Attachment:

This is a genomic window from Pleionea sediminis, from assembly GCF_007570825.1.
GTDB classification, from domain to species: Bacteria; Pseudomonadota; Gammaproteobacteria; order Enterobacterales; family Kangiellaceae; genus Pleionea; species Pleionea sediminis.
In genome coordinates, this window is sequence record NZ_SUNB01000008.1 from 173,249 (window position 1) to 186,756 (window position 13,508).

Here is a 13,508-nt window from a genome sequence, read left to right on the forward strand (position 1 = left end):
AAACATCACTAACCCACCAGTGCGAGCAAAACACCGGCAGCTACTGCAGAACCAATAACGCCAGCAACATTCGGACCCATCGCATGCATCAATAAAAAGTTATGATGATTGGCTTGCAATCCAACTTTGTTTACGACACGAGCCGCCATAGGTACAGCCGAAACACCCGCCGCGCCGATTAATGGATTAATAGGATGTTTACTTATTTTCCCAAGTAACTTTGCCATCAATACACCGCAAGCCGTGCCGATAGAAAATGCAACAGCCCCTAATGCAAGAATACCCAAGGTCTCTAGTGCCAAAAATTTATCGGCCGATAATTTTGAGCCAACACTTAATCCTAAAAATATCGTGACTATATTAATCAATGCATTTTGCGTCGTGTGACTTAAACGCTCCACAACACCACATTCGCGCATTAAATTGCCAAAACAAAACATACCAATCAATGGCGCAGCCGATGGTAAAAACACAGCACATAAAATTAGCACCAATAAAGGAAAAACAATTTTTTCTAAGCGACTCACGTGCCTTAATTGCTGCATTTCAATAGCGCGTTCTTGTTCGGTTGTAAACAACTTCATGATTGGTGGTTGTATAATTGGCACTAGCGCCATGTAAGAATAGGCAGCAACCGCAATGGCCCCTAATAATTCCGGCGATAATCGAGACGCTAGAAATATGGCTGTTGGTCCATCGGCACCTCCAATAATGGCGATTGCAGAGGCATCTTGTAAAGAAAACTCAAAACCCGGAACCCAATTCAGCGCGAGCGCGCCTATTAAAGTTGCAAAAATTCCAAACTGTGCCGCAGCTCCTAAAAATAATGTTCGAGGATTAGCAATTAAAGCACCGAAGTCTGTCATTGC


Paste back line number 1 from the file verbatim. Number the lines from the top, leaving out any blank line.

This is a genomic window from Pleionea sediminis, from assembly GCF_007570825.1.